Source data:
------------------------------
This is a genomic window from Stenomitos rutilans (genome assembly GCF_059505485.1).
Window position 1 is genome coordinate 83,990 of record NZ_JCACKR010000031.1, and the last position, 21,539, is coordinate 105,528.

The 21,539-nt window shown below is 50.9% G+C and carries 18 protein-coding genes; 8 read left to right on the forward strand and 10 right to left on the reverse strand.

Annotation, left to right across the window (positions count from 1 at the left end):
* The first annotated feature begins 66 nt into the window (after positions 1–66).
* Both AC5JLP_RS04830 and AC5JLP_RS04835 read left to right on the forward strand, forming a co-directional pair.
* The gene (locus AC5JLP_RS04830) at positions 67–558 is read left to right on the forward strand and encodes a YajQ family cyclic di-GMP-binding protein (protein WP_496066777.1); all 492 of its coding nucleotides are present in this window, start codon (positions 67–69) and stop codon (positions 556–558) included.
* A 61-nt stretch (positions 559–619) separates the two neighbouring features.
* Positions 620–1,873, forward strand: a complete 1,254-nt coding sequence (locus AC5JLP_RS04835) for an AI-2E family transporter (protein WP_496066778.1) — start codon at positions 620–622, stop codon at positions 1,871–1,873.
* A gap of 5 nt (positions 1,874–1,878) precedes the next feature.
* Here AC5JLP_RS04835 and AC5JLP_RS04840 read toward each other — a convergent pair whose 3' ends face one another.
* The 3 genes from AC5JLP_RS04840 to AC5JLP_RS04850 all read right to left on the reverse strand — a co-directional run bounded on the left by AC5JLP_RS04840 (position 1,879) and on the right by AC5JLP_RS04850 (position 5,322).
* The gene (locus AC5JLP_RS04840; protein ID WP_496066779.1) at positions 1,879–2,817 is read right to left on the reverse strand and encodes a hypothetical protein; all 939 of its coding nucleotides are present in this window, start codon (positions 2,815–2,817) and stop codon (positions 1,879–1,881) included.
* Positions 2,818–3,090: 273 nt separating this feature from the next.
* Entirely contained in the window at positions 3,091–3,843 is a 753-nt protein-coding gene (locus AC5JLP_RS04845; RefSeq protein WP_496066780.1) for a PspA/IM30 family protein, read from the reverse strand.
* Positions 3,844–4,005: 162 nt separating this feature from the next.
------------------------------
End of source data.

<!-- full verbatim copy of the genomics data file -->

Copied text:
This is a genomic window from Stenomitos rutilans (genome assembly GCF_059505485.1).
Window position 1 is genome coordinate 83,990 of record NZ_JCACKR010000031.1, and the last position, 21,539, is coordinate 105,528.

The 21,539-nt window shown below is 50.9% G+C and carries 18 protein-coding genes; 8 read left to right on the forward strand and 10 right to left on the reverse strand.

Annotation, left to right across the window (positions count from 1 at the left end):
* The first annotated feature begins 66 nt into the window (after positions 1–66).
* Both AC5JLP_RS04830 and AC5JLP_RS04835 read left to right on the forward strand, forming a co-directional pair.
* The gene (locus AC5JLP_RS04830) at positions 67–558 is read left to right on the forward strand and encodes a YajQ family cyclic di-GMP-binding protein (protein WP_496066777.1); all 492 of its coding nucleotides are present in this window, start codon (positions 67–69) and stop codon (positions 556–558) included.
* A 61-nt stretch (positions 559–619) separates the two neighbouring features.
* Positions 620–1,873, forward strand: a complete 1,254-nt coding sequence (locus AC5JLP_RS04835) for an AI-2E family transporter (protein WP_496066778.1) — start codon at positions 620–622, stop codon at positions 1,871–1,873.
* A gap of 5 nt (positions 1,874–1,878) precedes the next feature.
* Here AC5JLP_RS04835 and AC5JLP_RS04840 read toward each other — a convergent pair whose 3' ends face one another.
* The 3 genes from AC5JLP_RS04840 to AC5JLP_RS04850 all read right to left on the reverse strand — a co-directional run bounded on the left by AC5JLP_RS04840 (position 1,879) and on the right by AC5JLP_RS04850 (position 5,322).
* The gene (locus AC5JLP_RS04840; protein ID WP_496066779.1) at positions 1,879–2,817 is read right to left on the reverse strand and encodes a hypothetical protein; all 939 of its coding nucleotides are present in this window, start codon (positions 2,815–2,817) and stop codon (positions 1,879–1,881) included.
* Positions 2,818–3,090: 273 nt separating this feature from the next.
* Entirely contained in the window at positions 3,091–3,843 is a 753-nt protein-coding gene (locus AC5JLP_RS04845; RefSeq protein WP_496066780.1) for a PspA/IM30 family protein, read from the reverse strand.
* Positions 3,844–4,005: 162 nt separating this feature from the next.